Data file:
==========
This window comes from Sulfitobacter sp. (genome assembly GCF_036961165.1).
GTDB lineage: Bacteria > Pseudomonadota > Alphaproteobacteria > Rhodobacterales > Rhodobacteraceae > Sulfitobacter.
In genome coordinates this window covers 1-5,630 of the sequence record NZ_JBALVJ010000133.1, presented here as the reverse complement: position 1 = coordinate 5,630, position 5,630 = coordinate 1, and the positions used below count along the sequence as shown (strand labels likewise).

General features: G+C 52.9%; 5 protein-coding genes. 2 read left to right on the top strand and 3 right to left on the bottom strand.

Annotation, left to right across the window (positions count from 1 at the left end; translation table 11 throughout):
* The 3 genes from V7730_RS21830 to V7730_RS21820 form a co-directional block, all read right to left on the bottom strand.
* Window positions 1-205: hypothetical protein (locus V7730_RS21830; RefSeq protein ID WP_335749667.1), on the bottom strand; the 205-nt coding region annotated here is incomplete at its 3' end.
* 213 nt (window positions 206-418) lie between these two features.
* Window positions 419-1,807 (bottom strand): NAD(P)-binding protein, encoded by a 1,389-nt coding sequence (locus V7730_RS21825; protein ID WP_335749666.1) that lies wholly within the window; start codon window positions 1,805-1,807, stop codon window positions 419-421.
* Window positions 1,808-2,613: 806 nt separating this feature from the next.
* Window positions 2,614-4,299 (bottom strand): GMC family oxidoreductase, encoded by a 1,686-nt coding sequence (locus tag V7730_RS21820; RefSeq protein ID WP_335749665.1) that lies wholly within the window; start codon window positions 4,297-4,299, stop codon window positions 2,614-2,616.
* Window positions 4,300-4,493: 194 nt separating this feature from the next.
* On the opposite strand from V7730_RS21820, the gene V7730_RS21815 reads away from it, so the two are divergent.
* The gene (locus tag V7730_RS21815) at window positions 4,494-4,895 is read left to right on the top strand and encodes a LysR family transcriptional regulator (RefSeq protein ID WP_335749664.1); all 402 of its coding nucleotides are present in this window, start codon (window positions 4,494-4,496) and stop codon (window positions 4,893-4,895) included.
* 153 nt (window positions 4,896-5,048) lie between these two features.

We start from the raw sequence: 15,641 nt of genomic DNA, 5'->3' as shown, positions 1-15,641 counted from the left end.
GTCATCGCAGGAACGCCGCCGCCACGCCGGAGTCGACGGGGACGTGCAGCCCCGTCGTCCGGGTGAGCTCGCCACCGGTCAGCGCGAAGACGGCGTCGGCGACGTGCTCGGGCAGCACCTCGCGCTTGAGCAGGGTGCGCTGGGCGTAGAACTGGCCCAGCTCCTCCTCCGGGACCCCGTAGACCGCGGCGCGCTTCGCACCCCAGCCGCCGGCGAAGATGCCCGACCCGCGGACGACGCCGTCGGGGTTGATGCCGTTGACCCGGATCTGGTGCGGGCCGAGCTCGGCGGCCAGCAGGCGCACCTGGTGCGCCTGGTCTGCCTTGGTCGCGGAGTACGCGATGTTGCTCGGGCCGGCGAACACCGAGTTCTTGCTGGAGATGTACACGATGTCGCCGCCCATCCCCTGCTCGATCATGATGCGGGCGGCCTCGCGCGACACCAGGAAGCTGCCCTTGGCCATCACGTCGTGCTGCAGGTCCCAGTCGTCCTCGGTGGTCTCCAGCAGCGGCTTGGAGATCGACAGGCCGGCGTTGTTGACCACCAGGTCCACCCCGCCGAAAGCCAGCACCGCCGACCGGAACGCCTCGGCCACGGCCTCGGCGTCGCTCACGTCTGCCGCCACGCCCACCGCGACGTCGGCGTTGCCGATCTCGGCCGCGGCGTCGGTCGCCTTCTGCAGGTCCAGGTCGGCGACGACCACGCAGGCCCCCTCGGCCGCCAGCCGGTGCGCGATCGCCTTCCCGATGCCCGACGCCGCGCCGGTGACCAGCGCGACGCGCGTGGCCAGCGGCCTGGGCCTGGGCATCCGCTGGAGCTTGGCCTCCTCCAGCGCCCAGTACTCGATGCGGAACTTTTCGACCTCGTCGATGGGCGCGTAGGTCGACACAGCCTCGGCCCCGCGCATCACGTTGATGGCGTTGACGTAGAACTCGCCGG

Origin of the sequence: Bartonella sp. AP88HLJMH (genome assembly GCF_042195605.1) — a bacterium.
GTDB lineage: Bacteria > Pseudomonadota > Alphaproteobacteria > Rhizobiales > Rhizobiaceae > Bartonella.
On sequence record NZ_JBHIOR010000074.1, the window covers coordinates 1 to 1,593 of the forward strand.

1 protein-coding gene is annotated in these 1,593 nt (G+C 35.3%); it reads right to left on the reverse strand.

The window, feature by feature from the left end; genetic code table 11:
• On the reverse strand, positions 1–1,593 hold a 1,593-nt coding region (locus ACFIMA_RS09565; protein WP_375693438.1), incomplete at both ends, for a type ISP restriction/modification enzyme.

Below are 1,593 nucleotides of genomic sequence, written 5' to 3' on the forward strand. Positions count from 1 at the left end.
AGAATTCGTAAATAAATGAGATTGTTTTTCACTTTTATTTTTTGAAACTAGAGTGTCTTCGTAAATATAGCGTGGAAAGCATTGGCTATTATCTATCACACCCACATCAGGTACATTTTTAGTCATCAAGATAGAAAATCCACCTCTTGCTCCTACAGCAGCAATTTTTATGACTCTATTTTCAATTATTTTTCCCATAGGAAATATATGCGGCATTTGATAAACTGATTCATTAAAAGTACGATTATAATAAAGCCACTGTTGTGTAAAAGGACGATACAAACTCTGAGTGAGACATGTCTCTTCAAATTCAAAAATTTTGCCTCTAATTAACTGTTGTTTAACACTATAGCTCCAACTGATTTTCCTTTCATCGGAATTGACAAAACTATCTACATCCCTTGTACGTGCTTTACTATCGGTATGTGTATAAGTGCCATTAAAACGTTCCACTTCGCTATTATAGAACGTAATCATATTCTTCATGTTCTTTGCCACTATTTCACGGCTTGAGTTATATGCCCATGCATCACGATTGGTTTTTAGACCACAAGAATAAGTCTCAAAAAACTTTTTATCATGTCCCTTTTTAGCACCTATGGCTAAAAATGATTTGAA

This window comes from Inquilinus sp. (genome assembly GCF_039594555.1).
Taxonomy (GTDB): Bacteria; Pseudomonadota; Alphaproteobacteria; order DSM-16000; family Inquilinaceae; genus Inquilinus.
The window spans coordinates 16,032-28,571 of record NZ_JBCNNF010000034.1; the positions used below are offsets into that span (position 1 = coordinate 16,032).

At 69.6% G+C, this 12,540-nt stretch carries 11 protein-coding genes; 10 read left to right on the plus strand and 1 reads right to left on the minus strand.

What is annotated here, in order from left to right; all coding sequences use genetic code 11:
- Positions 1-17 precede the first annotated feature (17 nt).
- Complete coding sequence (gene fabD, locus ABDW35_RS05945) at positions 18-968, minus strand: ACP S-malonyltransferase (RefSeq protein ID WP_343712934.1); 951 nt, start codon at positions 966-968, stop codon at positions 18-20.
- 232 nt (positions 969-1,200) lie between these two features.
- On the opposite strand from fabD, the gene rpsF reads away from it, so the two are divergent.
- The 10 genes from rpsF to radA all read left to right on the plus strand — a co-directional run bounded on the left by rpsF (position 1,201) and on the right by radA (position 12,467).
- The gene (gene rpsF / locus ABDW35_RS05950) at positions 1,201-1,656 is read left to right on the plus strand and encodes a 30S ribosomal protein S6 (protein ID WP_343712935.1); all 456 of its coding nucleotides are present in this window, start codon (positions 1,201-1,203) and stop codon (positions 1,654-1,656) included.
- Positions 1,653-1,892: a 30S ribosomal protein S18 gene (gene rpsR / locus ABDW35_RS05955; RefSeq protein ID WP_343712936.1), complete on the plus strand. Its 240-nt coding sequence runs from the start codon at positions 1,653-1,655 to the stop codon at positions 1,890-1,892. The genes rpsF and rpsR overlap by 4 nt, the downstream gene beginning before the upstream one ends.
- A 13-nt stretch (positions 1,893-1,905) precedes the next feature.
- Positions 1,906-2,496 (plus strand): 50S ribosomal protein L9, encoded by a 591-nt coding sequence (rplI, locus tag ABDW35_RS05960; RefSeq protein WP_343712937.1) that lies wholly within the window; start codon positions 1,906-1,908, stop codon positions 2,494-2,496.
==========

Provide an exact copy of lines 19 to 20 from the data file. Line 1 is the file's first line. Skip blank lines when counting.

GTDB lineage: Bacteria > Pseudomonadota > Alphaproteobacteria > Rhizobiales > Rhizobiaceae > Bartonella.
On sequence record NZ_JBHIOR010000074.1, the window covers coordinates 1 to 1,593 of the forward strand.